Repeatedly, I have heard respected diabetes clinicians suggest that one of the reasons that rage boluses are a bad idea is that taking more insulin doesn't make it act more quickly, it only makes you fall further in the end which leads to likely hypoglycaemia. I think it would be much easier to resist the rage bolus urge if this was actually true. The simple, demonstrable fact is that taking a larger BG correction does make it act faster to reduce high BGs. We know this because we see it happen. And to pretend that it doesn't really isn't going to help me in a consultation. If I take a 0.5u correction dose (as suggested by my pump or smart meter) then after a reasonably predictable onset time I will have a proportion of that 0.5u available to act on my errant BG. If I take a 5u correction, after the same onset time I will have much more circulating insulin available. It may not be exactly mathematically 10x as much, but it will be more. And If I've rage-bolused before and checked after 30 minutes, then an hour, an hour and a half... I will have seen this happen.

Rage boluses do reduce high BG faster.

It's just that they also add chaos onto more chaos.

Sometimes I will make this calculation in my head:

OK so I've currently got annoyingly high BG. I also have some insulin already on board. Along with that, I also have half a meal which I may (or may not) have hoplessly inaccurately estimated that is feeding more glucose in. Some of which will be accounted for by the dose that's already acting. Or possibly it won't. Solution? I'll dose a big ole slug of insulin in now to get things moving in the right direction over the next 2 hours, then depending on how things go I will eat some extra carbs later on to mop up the last bits of the dose.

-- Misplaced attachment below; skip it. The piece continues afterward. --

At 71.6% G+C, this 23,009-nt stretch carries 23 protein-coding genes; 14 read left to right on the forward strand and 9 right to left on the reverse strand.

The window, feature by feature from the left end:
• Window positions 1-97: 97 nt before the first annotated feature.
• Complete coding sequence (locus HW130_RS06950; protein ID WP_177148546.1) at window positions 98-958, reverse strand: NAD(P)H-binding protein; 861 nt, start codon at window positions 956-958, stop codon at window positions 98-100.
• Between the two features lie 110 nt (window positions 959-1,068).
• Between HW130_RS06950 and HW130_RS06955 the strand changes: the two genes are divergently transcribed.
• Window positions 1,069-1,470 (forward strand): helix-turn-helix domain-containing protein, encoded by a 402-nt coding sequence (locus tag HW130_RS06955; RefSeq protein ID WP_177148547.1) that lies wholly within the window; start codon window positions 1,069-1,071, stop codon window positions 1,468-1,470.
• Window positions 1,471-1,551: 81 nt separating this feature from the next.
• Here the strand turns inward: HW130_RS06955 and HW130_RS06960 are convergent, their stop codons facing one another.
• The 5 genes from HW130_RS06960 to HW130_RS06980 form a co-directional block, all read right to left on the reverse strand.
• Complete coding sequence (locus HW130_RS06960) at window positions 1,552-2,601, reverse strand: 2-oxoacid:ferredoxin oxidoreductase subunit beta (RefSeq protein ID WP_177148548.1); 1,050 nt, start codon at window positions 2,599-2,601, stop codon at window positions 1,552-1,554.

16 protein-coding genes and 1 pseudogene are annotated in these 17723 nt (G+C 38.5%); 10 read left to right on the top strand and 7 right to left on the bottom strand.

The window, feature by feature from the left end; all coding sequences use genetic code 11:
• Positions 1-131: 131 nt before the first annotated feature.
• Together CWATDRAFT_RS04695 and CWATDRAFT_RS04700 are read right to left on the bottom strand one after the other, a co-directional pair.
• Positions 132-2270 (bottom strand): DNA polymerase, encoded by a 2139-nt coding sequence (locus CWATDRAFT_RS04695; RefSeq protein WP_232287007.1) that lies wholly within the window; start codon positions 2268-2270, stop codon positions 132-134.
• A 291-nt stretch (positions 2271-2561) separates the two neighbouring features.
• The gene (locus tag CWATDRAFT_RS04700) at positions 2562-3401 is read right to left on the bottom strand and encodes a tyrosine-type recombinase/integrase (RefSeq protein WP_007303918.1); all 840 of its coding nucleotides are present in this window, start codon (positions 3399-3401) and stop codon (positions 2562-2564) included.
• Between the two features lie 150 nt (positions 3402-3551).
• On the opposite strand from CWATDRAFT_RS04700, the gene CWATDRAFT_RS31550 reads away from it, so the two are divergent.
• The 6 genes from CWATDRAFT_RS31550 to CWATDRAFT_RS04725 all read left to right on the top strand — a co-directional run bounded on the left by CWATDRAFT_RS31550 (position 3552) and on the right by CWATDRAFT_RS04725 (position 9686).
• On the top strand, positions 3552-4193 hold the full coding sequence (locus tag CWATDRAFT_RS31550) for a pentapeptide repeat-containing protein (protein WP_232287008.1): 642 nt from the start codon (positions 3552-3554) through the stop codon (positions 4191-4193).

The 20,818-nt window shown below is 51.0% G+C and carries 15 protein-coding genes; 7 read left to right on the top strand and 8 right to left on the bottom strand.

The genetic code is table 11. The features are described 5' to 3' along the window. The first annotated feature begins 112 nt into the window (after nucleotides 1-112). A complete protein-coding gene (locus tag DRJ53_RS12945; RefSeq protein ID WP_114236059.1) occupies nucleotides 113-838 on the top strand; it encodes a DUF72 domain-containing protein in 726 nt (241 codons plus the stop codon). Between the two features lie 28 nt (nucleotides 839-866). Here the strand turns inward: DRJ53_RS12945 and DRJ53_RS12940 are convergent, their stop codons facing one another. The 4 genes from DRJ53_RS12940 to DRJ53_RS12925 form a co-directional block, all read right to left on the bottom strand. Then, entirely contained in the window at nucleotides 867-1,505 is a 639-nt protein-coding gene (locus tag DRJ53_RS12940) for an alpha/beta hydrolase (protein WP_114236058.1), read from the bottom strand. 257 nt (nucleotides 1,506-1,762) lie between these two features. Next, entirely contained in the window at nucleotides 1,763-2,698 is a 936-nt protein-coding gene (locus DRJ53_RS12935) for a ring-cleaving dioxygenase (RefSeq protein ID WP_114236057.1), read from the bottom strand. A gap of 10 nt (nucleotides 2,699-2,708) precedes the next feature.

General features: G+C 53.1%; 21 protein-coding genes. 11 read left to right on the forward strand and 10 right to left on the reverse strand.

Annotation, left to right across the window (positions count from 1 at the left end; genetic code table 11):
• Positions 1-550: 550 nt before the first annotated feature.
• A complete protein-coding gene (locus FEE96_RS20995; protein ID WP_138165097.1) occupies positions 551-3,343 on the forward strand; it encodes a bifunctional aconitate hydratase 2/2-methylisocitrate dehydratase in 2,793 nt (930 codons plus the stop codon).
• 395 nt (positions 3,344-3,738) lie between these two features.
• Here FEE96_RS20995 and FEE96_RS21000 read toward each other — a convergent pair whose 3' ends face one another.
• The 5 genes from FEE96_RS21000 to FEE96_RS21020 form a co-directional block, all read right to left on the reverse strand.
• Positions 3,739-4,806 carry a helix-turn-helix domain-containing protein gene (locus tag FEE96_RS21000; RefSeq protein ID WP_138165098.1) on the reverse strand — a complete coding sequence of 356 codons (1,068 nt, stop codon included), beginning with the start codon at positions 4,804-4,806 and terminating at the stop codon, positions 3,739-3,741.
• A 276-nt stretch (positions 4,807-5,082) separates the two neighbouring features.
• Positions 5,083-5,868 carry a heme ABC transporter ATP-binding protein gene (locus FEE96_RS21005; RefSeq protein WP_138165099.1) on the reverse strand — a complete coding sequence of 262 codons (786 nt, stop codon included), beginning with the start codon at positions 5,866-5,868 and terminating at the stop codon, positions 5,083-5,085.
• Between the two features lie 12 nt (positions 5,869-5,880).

I mean... what could possibly go wrong?

I once referred to this frustrated act-and-counteract ballet as uncertainty tennis (particularly where my guesses and second-guesses follow in double-quick time and everything overlaps far more quickly that it can possibly have had enough time to actually take effect).

Try to give yourself some head-space this Christmas. Give yourself a little more leeway. Perfection is an illusion. BG perfection doubly so. No one wants to live with a grumpy pancreas-impersonater muttering and grumbling after every meal.

And if possible try to resist the rage bolus urge. Except for the times when it works perfectly and brings you back neatly into mid-range. I mean... those are just awesome! (and incredibly unlikely)


  1. So it is basicaly the same as hypo overcompensation/overtreatment with too much carbs, which ends in hyper... Just from the opposite side of spectrum... 😉

  2. Hi Mike,

    A brilliant post, as always :)

    I hope you had a wonderful Christmas and didn't have to 'rage bolus' at all this year.

    Our Golden Retriever, Elsi, ended up having a lot more walks than usual to bring the BGs down after all the carby goodies - particularly the Christmas pudding and Yule log :)

    She was a superstar, always with a wagging tail :)

    You're spot on about the faster onset time with bigger boluses - this holds true for practically all drugs given subcutaneously. But as you've pointed out, once you've injected what is effectively an overdose, you can't get any of it back. Which will lead to real hypo problems without keeping a hawk eye on it.

    This is a similar article by the author of Think Like a Pancreas' called 'Put Some Muscle in Your Insulin':

    I prefer to use the synergy of activity and a small RAI bolus to bring the BGs back into range though.

    Hats off to everybody who manages T1D without a CGM - there are just too many (often unmeasurable and changeable) factors to account for.

    With very best wishes,


  3. Protip: never rage bolus in the evening.

    Why no, there is no special reason I am awake at 4:00 am, why do you ask?